Fellow of the Royal Academy of Engineering

Fellow of the Royal Academy of Engineering

Motto To bring engineering to the heart of society
Formation June 1976
Headquarters London
Membership 3 Royal Fellows, 1,541 Fellows
President Professor Dame Ann Dowling DBE, FREng, FRS
Senior Vice President Professor Sir William Wakeham FREng
Website .uk.org.raengwww
The Royal Academy of Engineering is the UK’s national academy of engineering. The Academy brings together engineers from across the engineering sectors for a shared purpose: to advance and promote excellence in engineering.

The Academy was founded in June 1976 as the Fellowship of Engineering with support from Prince Philip, Duke of Edinburgh, who became the first senior Fellow and as of 2013 remained so. The Fellowship was granted a Royal Charter in 1983 and became the Royal Academy of Engineering in 1992.[1][2][3]

The Royal Fellows of the Academy comprise Prince Philip, the Duke of Kent, and Anne, Princess Royal.[4]

The Fellowship currently stands at over 1,400 engineers from across the sectors and disciplines, who lead, guide and contribute to the Academy’s work and provide expertise.[5] Up to 60 engineers are elected each year by their peers, distinguished by the title 'Fellow of The Royal Academy of Engineering' and the postnominal designation 'FREng'. Honorary and International Fellows who have made exceptional contributions to engineering are also elected.The current President of the Academy is Professor Dame Ann Dowling DBE, FREng, FRS, the first woman to hold the office. The Immediate Past President is Sir John Parker GBE FREng. See

The Academy’s activities are focused on positioning engineering at the heart of society by:

  • encouraging entrepreneurs and innovators to develop ideas, investing in a body of world-class, commercially useful research and the researchers to create it
  • shaping national policy as an independent adviser to, and delivery partner of, government.[6]
  • nurturing engineering education[7] and skills through leadership, policy advice and programmes to enhance teaching and learning
  • inspiring young people to become engineers, increasing diversity across the profession and celebrating engineering excellence and innovation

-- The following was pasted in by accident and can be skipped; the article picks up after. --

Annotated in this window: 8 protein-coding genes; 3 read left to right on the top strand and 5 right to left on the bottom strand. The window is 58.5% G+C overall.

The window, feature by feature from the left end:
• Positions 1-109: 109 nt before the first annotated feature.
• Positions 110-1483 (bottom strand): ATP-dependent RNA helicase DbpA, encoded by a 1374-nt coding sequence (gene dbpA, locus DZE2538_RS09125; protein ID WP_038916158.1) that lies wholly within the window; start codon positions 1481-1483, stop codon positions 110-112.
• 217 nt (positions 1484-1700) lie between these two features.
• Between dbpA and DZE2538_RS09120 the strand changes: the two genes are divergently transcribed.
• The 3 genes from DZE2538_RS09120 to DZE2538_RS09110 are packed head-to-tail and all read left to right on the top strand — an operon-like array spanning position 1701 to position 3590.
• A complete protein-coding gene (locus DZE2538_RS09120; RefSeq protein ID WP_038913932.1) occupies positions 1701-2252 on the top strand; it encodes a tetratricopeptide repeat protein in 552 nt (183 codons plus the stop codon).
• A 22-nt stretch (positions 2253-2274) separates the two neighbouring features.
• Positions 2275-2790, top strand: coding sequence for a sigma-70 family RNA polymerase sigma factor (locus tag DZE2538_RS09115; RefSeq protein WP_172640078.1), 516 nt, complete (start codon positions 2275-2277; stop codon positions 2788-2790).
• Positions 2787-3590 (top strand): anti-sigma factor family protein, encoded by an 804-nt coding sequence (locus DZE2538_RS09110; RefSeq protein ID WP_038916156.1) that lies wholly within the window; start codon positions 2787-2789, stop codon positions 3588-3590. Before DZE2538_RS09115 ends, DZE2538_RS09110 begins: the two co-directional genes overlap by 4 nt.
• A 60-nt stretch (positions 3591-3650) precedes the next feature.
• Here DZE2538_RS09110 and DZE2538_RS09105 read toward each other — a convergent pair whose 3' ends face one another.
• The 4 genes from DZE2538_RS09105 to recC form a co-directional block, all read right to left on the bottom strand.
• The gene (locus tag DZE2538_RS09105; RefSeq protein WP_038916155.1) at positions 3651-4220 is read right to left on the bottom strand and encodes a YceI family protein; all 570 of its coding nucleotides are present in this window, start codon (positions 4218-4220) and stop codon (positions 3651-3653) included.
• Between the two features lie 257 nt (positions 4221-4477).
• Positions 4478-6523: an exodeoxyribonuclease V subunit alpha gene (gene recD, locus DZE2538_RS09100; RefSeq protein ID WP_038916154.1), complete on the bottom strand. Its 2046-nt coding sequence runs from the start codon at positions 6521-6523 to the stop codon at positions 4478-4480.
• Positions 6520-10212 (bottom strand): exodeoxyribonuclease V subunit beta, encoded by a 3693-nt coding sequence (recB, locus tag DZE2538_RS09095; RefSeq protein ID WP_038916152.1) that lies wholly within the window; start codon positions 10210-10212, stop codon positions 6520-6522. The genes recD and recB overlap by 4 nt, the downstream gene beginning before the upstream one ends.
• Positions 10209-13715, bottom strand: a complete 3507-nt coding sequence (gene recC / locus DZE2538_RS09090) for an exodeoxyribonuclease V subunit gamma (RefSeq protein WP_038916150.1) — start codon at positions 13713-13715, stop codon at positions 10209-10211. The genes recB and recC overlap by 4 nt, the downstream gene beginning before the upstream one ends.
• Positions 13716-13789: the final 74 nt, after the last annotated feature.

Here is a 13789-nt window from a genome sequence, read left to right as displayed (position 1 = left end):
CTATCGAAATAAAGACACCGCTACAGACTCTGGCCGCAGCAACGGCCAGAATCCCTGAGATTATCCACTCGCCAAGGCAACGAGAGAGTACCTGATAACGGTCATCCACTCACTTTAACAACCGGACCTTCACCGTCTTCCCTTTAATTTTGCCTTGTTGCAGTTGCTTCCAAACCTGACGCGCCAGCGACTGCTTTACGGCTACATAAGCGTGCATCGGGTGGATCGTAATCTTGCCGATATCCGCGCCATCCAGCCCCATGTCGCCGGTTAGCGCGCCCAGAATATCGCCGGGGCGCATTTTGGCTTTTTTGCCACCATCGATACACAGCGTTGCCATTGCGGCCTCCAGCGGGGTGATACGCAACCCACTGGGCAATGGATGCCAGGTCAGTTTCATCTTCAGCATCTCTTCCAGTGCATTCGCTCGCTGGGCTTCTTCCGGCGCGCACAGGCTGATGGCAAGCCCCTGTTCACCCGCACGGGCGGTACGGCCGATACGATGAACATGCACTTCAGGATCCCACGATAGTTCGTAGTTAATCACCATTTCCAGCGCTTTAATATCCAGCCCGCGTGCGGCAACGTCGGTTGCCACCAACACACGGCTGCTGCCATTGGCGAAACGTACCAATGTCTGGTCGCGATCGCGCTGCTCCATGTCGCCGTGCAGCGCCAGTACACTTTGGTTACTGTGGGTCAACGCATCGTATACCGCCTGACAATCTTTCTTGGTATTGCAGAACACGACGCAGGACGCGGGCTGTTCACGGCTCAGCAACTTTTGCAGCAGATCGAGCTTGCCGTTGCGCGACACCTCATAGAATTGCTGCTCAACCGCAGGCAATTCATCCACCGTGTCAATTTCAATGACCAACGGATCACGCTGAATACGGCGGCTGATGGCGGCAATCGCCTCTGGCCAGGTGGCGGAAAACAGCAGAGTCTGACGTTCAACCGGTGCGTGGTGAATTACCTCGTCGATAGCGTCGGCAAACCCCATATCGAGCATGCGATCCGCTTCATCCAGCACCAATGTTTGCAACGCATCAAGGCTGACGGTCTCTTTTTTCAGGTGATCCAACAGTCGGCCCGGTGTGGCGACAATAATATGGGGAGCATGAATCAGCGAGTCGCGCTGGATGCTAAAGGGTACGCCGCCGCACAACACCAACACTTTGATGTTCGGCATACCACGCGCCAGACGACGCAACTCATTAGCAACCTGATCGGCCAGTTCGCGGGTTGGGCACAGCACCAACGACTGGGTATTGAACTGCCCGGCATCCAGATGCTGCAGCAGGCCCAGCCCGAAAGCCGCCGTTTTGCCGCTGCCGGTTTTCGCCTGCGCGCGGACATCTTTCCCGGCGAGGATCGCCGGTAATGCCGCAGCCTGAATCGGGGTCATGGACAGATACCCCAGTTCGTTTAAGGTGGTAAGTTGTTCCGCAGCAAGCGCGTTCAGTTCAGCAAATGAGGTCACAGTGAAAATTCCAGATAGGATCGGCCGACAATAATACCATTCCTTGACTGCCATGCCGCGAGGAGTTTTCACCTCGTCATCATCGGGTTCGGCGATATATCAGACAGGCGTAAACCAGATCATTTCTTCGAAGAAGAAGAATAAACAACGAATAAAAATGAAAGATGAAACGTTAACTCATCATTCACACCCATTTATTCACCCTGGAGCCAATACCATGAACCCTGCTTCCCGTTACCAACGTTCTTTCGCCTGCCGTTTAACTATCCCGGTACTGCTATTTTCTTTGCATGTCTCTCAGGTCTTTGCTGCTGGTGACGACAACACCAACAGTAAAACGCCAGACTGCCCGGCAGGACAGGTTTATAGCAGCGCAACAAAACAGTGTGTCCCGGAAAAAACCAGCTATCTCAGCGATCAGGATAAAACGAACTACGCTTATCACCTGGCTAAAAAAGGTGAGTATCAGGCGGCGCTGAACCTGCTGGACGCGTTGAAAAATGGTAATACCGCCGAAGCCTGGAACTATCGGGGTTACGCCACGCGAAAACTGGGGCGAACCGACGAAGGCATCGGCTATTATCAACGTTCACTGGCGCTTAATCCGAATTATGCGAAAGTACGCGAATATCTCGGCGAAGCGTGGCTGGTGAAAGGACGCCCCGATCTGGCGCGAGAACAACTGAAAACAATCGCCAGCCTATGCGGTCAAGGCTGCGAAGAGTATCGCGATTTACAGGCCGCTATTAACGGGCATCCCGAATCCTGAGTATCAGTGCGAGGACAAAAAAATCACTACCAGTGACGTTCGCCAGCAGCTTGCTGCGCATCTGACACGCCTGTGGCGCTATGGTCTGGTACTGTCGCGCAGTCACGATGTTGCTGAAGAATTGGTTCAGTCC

• leading the profession, harnessing the strengths of the engineering institutions and providing the voice of engineering
  • recognising great engineering through prizes and awards
  • choosing the best engineers to join the Fellowship and supporting them in leading its activities

It is a national Academy with a global outlook and conducts a number of international activities[8] with partners across the world.

The Academy is also an instrumental player in two policy alliances set up in 2009 to provide coherent advice for engineering education and policy across the profession: Education for Engineering[9] and Engineering the Future.[10]

Carlton House Terrace and Prince Philip House

The Academy’s premises at 3-4 Carlton House Terrace are housed in a Grade I listed building overlooking St James’ Park, designed by celebrated architect John Nash and owned by the Crown Estates. The Academy shares the Terrace with two of its sister academies, the British Academy and the Royal Society as well as other institutes.

The building was renamed Prince Philip House,[11] in honour of the Senior Fellow, after renovation works were completed in 2012. Prince Philip House is also available for venue hire for meetings or events.


Conceived in the late 1960s, during the Apollo programme and Harold Wilson’s ‘white heat of technology’, the Fellowship of Engineering was born in the same year as Concorde’s first commercial flight.[12]

The Fellowship met for the first time on 11 June 1976 at Buckingham Palace where 126 of the UK’s finest engineers were enrolled, including jet engine genius Air Commodore Sir Frank Whittle, structural engineer Sir Ove Arup, radar pioneer Sir George MacFarlane, bouncing bomb inventor Sir Barnes Wallis, father of the UK computer industry Sir Maurice Wilkes, and the Fellowship’s first President, Lord Hinton, who had driven the UK’s supremacy in nuclear power.[13]